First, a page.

Tuesday, August 23, 2016

Anti PD-1 and Anti-PD-L1 treatments rarely confer durable remissions for metastatic uveal melanoma (and poor responses in acral and mucosal mel as well!)

As many of you know, I am frequently contacted by folks with melanoma (or those with peeps who are suffering) looking for answers, treatments, explanations.  I help as best I can.  In that capacity, I have discovered many who are facing more than just cutaneous melanoma and are gradually coming to realize that they or their loved one, is probably dealing with uveal, acral, or mucosal melanoma given the history, location, or results of testing.  Unfortunately, while we have made a great deal of progress since 2011 in the treatment of melanoma generally, these sub-types are notoriously unresponsive to the now conventional melanoma treatments.  For instance, this is a report out of ASCO this year: ASCO 2016: Anti-PD1 for acral and mucosal melanoma , where unfortunately it was demonstrated that rather than the more typical 40% response rate to anti-PD1 in treatment naive cutaneous melanoma, folks with acral melanoma had only a 32% ORR, while folks with mucosal attained only a 23% ORR....albeit these peeps were heavily pre-treated and perhaps that contributed to the lower response rates as well.
Additionally, these types of melanoma are less likely to be BRAF positive, removing yet another treatment option from their arsenal.  Here's data from a discussion between two melanoma specialists:  Pick your poison: Weber and Agarwala discuss combination therapy for melanoma
Here they note the following expected mutation rates -
Mucosal = 9% BRAF, 12% NRAS, 25% KIT
Acral = 22% BRAF, 16% NRAS, 24% KIT

The disconcerting aspect for me has been this response, "Oh, no.  We aren't [or - the doc isn't] calling it that! If that happened, she wouldn't be eligible for the trial!!"  I can hear the fear and desperation in their voice.  I really do understand!  I spent many years, even as a Stage IV patient, in melanoma land BEFORE the FDA approval of the BRAF inhibitors, anti-PD1, or ipi. I fully recognize the desperation and search for an effective treatment.   However, when you are allowed placement into a trial or treatment that we now KNOW provides little to no benefit for your particular mutation....what has been accomplished?  To my mind, time has been wasted, suffering continues, while other possibly more effective options go untapped.  Some Melanoma Big Dogs recently came together in this report regarding uveal melanoma response rates to anti-PD1 and anti-PDL1:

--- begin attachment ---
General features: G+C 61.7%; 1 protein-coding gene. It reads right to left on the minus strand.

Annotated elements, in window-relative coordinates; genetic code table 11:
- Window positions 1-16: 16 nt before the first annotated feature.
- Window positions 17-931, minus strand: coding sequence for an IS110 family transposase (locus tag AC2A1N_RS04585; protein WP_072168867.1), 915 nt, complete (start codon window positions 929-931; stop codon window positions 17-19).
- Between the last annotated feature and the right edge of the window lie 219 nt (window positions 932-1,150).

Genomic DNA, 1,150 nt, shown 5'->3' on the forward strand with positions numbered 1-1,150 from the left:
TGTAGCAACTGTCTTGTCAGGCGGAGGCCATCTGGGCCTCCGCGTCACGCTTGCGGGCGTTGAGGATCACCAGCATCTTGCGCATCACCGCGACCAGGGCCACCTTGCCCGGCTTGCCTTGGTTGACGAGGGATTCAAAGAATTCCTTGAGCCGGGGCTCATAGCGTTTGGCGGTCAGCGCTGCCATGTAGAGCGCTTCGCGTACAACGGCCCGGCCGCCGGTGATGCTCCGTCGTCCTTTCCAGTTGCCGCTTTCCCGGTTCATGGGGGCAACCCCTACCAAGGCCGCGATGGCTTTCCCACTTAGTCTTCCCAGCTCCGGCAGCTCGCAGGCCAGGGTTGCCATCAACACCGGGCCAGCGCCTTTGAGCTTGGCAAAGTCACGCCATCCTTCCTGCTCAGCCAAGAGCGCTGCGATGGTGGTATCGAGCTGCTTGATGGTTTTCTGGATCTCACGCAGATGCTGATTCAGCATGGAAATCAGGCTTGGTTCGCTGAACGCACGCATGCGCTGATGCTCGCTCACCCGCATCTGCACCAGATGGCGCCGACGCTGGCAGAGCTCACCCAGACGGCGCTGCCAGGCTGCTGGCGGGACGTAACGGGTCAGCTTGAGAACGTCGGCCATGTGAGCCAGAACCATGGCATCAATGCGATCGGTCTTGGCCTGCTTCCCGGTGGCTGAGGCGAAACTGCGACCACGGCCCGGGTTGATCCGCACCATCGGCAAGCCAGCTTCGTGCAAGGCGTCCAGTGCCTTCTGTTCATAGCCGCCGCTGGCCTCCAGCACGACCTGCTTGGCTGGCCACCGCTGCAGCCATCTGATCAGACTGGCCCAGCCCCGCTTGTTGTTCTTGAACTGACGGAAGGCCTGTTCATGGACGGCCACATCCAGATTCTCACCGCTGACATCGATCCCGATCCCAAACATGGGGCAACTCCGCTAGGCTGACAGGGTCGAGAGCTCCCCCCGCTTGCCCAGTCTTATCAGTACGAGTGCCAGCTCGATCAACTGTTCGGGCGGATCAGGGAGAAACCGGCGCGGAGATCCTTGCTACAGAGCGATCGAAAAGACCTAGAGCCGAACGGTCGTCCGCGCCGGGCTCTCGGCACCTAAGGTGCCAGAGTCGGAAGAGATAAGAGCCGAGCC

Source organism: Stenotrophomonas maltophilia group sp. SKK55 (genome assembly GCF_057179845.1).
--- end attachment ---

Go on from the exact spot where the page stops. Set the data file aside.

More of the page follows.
Clinical outcomes in metastatic uveal melanoma treated with PD-1 and PD-1L antibodies.  Algazi, Tsai, Shoushtari, ... Daud, Sosman, Carvajal, Chmielowski, Postow, Weber, et al.  Cancer. 2016 Aug 17.

Antibodies inhibiting the programmed death receptor 1 (PD-1) have demonstrated significant activity in the treatment of advanced cutaneous melanoma. The efficacy and safety of PD-1 blockade in patients with uveal melanoma has not been well characterized.  Fifty-eight patients with stage IV uveal melanoma received PD-1 or PD-1 ligand (PD-L1) antibodies between 2009 and 2015 at 9 academic centers. Patients who were evaluable for response were eligible for the analysis. Imaging was performed every 12 weeks and at the investigators' discretion. Safety and clinical efficacy outcomes, including the best overall response, progression-free survival (PFS), and overall survival (OS), were retrospectively determined.  Of 56 eligible patients, 48 (86%) had received prior therapy, and 35 (63%) had received treatment with ipilimumab. Three patients had an objective response to ipilimumab, and 8 had stable disease as their best response. Thirty-eight patients (68%) received pembrolizumab, 16 (29%) received nivolumab, and 2 (4%) received atezolizumab. Objective tumor responses were observed in 2 patients for an overall response rate of 3.6%. Stable disease (greater or = to 6 months) was observed in 5 patients (9%). The median PFS was 2.6 months, and the median OS was 7.6 months. There was no association between prior treatment with ipilimumab or liver-directed therapy and PFS or OS. Treatment was well tolerated, and only 1 patient discontinued treatment because of toxicity.  PD-1 and PD-L1 antibodies rarely confer durable remissions in patients with metastatic uveal melanoma. Clinical trial enrollment should be prioritized in this population.

A sad acknowledgement to be sure.  These response and OS rates are really no different than those I was facing prior to the existence anti-PD1!  Frustrating and powerless do not begin to cover the feelings that this data engenders!!!  However, it is something I would want to know, if I were dealing with uveal melanoma.  For what it's worth.... - c

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